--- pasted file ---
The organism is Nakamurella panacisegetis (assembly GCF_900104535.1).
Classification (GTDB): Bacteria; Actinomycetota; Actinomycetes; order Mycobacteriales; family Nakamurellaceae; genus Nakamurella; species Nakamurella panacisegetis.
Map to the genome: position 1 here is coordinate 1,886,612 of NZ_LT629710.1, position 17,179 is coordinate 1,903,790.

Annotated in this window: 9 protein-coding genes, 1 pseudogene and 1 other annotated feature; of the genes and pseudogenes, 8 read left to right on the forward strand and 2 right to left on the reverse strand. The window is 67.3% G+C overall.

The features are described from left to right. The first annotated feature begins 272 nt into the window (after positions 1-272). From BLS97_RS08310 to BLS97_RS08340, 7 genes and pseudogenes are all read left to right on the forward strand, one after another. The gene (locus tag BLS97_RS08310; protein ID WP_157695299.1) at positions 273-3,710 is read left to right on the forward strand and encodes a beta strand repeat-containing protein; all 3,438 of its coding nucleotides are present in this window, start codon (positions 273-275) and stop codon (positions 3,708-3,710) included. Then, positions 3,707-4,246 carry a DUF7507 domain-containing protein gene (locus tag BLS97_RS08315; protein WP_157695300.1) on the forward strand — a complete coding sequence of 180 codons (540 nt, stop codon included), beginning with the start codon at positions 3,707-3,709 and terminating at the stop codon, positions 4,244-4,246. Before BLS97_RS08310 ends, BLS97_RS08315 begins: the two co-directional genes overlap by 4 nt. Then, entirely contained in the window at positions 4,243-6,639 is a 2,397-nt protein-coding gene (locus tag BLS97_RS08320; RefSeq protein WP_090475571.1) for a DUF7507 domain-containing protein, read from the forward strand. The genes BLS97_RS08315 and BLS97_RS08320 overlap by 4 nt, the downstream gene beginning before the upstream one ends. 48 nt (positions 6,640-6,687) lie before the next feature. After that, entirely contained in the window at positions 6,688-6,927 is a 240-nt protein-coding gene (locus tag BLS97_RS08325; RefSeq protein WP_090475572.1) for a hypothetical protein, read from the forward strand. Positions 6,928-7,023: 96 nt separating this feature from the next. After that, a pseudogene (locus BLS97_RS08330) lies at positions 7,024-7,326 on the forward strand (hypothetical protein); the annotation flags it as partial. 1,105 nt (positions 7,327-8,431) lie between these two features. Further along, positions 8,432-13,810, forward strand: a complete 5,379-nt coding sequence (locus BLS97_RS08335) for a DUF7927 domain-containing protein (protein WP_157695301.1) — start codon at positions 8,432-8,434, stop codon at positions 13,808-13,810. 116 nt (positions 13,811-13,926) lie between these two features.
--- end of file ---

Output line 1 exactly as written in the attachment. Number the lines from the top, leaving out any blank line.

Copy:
The organism is Nakamurella panacisegetis (assembly GCF_900104535.1).